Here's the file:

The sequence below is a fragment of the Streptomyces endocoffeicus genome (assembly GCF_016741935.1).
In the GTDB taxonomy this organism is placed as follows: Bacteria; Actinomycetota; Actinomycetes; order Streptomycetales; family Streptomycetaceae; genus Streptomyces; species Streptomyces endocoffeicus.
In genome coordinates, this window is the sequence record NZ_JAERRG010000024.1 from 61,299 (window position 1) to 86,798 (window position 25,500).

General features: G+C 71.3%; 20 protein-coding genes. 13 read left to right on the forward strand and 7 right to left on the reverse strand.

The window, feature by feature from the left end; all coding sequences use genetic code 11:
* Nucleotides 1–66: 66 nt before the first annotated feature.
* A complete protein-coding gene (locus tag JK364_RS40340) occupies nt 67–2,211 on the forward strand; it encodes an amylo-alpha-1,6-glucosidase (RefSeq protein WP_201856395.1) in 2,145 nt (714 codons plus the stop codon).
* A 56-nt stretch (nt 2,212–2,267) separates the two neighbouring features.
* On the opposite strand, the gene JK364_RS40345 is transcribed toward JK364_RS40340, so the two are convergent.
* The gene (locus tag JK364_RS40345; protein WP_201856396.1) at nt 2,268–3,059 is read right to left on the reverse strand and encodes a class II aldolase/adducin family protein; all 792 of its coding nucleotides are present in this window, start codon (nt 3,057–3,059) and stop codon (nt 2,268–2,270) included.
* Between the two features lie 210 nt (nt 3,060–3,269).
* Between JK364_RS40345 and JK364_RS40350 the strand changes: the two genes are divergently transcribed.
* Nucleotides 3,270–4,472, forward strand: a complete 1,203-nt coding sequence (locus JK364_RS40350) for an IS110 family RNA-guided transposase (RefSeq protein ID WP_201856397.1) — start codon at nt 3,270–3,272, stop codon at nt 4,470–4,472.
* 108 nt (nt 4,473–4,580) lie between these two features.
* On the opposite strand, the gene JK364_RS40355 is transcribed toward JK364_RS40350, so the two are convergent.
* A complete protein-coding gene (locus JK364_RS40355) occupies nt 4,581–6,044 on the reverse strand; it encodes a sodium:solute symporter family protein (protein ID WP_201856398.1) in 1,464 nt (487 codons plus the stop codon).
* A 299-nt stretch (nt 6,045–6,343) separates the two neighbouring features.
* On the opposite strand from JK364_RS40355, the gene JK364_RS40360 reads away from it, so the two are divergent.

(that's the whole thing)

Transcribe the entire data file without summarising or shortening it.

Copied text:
The sequence below is a fragment of the Streptomyces endocoffeicus genome (assembly GCF_016741935.1).
In the GTDB taxonomy this organism is placed as follows: Bacteria; Actinomycetota; Actinomycetes; order Streptomycetales; family Streptomycetaceae; genus Streptomyces; species Streptomyces endocoffeicus.
In genome coordinates, this window is the sequence record NZ_JAERRG010000024.1 from 61,299 (window position 1) to 86,798 (window position 25,500).

General features: G+C 71.3%; 20 protein-coding genes. 13 read left to right on the forward strand and 7 right to left on the reverse strand.

The window, feature by feature from the left end; all coding sequences use genetic code 11:
* Nucleotides 1–66: 66 nt before the first annotated feature.
* A complete protein-coding gene (locus tag JK364_RS40340) occupies nt 67–2,211 on the forward strand; it encodes an amylo-alpha-1,6-glucosidase (RefSeq protein WP_201856395.1) in 2,145 nt (714 codons plus the stop codon).
* A 56-nt stretch (nt 2,212–2,267) separates the two neighbouring features.
* On the opposite strand, the gene JK364_RS40345 is transcribed toward JK364_RS40340, so the two are convergent.
* The gene (locus tag JK364_RS40345; protein WP_201856396.1) at nt 2,268–3,059 is read right to left on the reverse strand and encodes a class II aldolase/adducin family protein; all 792 of its coding nucleotides are present in this window, start codon (nt 3,057–3,059) and stop codon (nt 2,268–2,270) included.
* Between the two features lie 210 nt (nt 3,060–3,269).
* Between JK364_RS40345 and JK364_RS40350 the strand changes: the two genes are divergently transcribed.
* Nucleotides 3,270–4,472, forward strand: a complete 1,203-nt coding sequence (locus JK364_RS40350) for an IS110 family RNA-guided transposase (RefSeq protein ID WP_201856397.1) — start codon at nt 3,270–3,272, stop codon at nt 4,470–4,472.
* 108 nt (nt 4,473–4,580) lie between these two features.
* On the opposite strand, the gene JK364_RS40355 is transcribed toward JK364_RS40350, so the two are convergent.
* A complete protein-coding gene (locus JK364_RS40355) occupies nt 4,581–6,044 on the reverse strand; it encodes a sodium:solute symporter family protein (protein ID WP_201856398.1) in 1,464 nt (487 codons plus the stop codon).
* A 299-nt stretch (nt 6,045–6,343) separates the two neighbouring features.
* On the opposite strand from JK364_RS40355, the gene JK364_RS40360 reads away from it, so the two are divergent.